#CyberFLASH: Financial players weigh risks of digital relationships in Canada’s consent-based compliance regime

Local Input~ FOR NATIONAL POST USE ONLY - NO POSTMEDIA - Hacker using laptop. Lots of digits on the computer screen. Credit fotolia.How is it that you can ever truly know someone?

That’s the question that various members of the financial sector asked today at a roundtable event hosted by ITWC and sponsored by Equifax Inc.

The relationship between business and customer used to be easy – when someone wanted to open up an account, they walked into a branch. Pen was put to paper and the organizational relationship with the customer came with the warmth offered by a firm shake of the hand and good eye contact. When that’s replaced by the cold transactional endpoint offered by an ATM, or a web portal, can that same relationship still be maintained?

Everyone is trying to balance the mix of traditional channels of communication with the customer with the newer digital options available to them, says Chris Briggs, the chief marketing officer at Equifax. “Whether it’s someone that can answer the phones or someone that’s at the branch, combined with the ability to personalize through digital channels.”

Financial institutions are collecting “cold, impersonal” data about their customers and even prospective customers, said Jim Love, chief content officer at ITWC and host of the roundtable event. But people want to be treated with a personal touch, and in a way that they don’t feel their consent wasn’t considered.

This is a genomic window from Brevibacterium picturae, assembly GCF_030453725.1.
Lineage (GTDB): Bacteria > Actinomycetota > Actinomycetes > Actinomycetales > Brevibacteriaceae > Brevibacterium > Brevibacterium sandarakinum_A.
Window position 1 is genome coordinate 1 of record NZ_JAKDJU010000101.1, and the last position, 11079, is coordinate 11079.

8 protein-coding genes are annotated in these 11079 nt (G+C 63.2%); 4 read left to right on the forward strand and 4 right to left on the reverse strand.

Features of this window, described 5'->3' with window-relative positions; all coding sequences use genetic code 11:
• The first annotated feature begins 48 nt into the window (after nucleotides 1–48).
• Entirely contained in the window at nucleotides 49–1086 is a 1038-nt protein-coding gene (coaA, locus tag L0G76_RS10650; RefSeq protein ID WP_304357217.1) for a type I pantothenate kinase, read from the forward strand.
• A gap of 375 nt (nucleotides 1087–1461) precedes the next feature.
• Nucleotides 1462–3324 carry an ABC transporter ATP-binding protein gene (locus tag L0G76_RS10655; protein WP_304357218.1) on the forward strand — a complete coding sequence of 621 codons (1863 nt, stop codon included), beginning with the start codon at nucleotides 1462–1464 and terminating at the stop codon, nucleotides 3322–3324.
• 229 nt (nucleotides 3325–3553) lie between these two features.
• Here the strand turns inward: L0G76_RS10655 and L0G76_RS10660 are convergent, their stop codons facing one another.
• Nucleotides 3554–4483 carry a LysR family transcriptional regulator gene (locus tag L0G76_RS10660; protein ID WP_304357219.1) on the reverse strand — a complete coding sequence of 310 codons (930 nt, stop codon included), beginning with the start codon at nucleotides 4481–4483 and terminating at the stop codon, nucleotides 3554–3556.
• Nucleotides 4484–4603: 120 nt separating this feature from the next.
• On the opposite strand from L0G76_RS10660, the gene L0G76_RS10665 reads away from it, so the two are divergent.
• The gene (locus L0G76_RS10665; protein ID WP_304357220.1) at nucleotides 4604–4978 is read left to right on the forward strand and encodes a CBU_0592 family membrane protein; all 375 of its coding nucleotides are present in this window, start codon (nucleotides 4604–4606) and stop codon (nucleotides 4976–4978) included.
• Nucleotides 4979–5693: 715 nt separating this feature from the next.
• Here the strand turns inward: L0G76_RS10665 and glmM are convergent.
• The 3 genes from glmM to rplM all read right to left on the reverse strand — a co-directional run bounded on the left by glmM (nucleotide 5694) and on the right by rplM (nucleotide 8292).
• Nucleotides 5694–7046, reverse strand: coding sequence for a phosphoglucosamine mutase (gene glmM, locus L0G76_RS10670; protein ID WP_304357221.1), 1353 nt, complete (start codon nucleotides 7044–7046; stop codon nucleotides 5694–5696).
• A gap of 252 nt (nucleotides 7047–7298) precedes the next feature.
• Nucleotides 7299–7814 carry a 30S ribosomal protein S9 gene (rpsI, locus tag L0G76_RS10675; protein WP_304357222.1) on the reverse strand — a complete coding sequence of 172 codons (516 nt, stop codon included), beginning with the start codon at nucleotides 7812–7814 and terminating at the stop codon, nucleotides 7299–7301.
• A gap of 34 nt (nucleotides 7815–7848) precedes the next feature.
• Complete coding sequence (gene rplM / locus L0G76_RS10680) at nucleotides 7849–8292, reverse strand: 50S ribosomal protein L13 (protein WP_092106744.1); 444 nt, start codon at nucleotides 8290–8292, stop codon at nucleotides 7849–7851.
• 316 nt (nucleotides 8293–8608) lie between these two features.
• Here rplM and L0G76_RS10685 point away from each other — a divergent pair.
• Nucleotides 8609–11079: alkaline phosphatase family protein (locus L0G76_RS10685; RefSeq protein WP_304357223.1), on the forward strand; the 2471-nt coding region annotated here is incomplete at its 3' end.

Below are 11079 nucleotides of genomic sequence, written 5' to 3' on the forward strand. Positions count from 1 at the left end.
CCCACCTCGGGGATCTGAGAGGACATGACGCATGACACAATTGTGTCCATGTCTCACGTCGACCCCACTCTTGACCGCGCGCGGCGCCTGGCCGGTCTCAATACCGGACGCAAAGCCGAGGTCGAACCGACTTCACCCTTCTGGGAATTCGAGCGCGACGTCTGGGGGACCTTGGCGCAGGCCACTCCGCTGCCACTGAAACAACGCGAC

At one credit union with several branches throughout Ontario, business leaders are working on the goal of issuing more personal loans to their members. The opportunity to cross-sell their members on more of their services is a driving reason behind looking at the digital channel as a way to increase their wallet share.

Even with an older demographic, at least 20 per cent of the customer base is accessing the credit union’s digital channels, a marketing manager shared.

“How do we get them onto our platform and off of other people’s platforms?” he asked. “That’s our problem.”

Concerns with consent

But the credit union was concerned about the type of consent it had from its clients and what that allowed it to do to market other products to them. It seemed the more that was done to protect themselves as an institution from a regulatory standpoint, the harder it was to understand from a customer point of view.

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